For parents seeking an alternative to the special effects wizardry of mainstream Halloween entertainment, check out this theatrical production of Frankenstein from Globalstage Productions. This new children's entertainment distributor was founded by a stock trader frustrated with what she considered to be a lack of quality fare for her own son. The play is performed by Stage One, one of the finest children's theaters in the United States, and filmed by the BBC.

Based on Mary Shelly's famous novel, Frankenstein follows scientist Victor Frankenstein's mission to discover the secret of eternal life. Blinded by his ambition, Dr. Frankenstein instead "gives birth" to a monster, and then must deal with the tragic consequences. Well-written and performed, the play is accompanied by a detailed study guide, and is preceded, as are all Globalstage productions, by an elaborate video introduction wherein public broadcasting personality Professor Elizabeth McNamer provides background on Mary Shelley, and comments on such key themes as: Are scientists responsible for their creations? Would living forever be a good thing? Can something ugly and monstrous like Frankenstein's creation also contain good within?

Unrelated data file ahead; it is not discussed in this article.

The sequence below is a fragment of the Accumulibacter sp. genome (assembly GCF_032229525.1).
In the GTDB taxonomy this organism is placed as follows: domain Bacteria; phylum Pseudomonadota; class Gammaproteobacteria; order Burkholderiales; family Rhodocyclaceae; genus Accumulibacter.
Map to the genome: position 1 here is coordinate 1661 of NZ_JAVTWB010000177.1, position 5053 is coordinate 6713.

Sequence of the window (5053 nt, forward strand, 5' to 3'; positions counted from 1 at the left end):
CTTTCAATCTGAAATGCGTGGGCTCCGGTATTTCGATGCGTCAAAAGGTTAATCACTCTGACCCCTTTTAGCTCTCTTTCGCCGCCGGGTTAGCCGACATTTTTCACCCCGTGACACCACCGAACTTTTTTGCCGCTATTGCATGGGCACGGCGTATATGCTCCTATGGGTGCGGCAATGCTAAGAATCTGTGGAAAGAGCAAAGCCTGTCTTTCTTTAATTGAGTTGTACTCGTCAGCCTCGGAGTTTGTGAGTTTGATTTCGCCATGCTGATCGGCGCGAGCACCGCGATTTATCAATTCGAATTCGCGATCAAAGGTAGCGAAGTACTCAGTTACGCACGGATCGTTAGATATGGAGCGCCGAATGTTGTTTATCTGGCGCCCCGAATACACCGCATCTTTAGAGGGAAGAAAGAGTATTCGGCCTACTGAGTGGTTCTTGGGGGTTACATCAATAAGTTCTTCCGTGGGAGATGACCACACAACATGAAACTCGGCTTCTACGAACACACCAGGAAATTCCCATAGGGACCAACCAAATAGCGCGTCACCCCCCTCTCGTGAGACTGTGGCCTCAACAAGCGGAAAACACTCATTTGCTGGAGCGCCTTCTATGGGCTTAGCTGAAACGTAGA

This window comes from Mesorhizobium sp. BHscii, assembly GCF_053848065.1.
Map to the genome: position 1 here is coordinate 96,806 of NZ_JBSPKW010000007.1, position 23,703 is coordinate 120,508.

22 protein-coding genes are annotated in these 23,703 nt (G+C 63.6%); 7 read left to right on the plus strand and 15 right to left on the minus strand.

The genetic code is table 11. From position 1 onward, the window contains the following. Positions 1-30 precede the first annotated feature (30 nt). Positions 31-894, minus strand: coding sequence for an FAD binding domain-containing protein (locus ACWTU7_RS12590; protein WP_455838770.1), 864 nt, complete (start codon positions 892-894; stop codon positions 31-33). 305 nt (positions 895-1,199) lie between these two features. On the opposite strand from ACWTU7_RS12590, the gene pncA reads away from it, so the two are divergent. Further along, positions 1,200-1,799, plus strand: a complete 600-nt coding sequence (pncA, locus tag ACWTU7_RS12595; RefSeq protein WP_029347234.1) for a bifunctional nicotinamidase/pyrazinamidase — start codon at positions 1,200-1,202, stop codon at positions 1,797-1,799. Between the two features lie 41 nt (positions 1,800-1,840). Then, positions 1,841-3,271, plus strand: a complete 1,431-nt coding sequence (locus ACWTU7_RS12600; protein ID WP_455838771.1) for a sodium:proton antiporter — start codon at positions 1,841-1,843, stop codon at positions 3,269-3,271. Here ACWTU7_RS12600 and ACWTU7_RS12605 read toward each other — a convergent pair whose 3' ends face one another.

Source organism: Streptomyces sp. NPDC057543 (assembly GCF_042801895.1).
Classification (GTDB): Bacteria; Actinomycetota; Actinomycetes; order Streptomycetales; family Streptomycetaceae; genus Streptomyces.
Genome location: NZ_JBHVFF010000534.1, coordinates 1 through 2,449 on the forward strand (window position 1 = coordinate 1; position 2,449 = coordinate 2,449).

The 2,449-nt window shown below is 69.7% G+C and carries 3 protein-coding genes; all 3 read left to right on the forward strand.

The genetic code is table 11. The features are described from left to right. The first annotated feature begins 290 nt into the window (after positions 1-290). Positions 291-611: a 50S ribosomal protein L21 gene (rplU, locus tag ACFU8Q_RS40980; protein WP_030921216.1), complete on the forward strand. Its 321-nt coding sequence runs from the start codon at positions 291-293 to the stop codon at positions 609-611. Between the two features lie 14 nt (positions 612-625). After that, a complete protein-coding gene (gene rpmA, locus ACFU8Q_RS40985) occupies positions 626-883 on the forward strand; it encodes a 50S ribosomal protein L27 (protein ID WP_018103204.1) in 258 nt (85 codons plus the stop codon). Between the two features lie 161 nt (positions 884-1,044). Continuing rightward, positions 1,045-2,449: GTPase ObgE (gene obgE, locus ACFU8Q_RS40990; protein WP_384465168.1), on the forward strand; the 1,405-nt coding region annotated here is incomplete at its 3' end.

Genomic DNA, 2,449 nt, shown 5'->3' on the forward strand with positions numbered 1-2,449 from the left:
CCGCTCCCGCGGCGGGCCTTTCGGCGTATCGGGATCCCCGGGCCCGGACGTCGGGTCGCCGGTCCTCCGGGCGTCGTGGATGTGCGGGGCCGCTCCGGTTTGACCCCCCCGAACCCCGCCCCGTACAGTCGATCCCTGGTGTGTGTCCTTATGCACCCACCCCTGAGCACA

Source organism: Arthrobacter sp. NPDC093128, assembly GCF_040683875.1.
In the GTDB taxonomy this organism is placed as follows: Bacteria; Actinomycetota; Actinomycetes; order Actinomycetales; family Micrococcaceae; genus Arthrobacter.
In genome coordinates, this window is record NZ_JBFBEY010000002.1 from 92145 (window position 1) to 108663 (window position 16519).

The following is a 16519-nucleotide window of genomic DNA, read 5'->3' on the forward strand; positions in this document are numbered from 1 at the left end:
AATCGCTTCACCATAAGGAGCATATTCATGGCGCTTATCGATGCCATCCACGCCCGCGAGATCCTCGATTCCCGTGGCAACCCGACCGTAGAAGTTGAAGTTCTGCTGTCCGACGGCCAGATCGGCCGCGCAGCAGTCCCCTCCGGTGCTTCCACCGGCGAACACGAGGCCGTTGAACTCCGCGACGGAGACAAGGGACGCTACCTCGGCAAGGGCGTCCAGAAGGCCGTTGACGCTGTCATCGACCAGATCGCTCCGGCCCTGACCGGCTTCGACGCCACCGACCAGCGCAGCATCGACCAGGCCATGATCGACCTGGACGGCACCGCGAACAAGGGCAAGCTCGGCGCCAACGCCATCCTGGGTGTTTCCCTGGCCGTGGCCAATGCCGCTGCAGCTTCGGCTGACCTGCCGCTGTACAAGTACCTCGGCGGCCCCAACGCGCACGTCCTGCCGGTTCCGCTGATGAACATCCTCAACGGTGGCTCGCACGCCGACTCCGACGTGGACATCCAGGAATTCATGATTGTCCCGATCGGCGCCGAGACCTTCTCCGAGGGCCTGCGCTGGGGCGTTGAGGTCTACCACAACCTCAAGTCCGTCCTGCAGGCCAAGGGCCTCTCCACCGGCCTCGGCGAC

If the production sounds a bit heady for a kid-sized attention span, take a cue from my seven-year-old who fidgeted a bit, but stayed with it to the end. He even said that he "really liked the old lady" and the pre- and post-play commentary! Given his most-valuable endorsement, I feel confident recommending Frankenstein as an intelligent and entertaining addition to your child's library of video picks this witching season.

Best for ages: Ages 9-12, with some spillover on either side.

Language: No problem.

Violence: None.

Fun factor: Low, although the story is timeless, it's not exactly "fun."

Fear factor: Low although there are numerous deaths, including that of a young boy, the context renders them less scary.

Fidget factor: Medium.

Replay value: High.

Lessons Learned: Playing God can have unexpectedand tragicconsequences.

Reviewed by Rory O'Connor.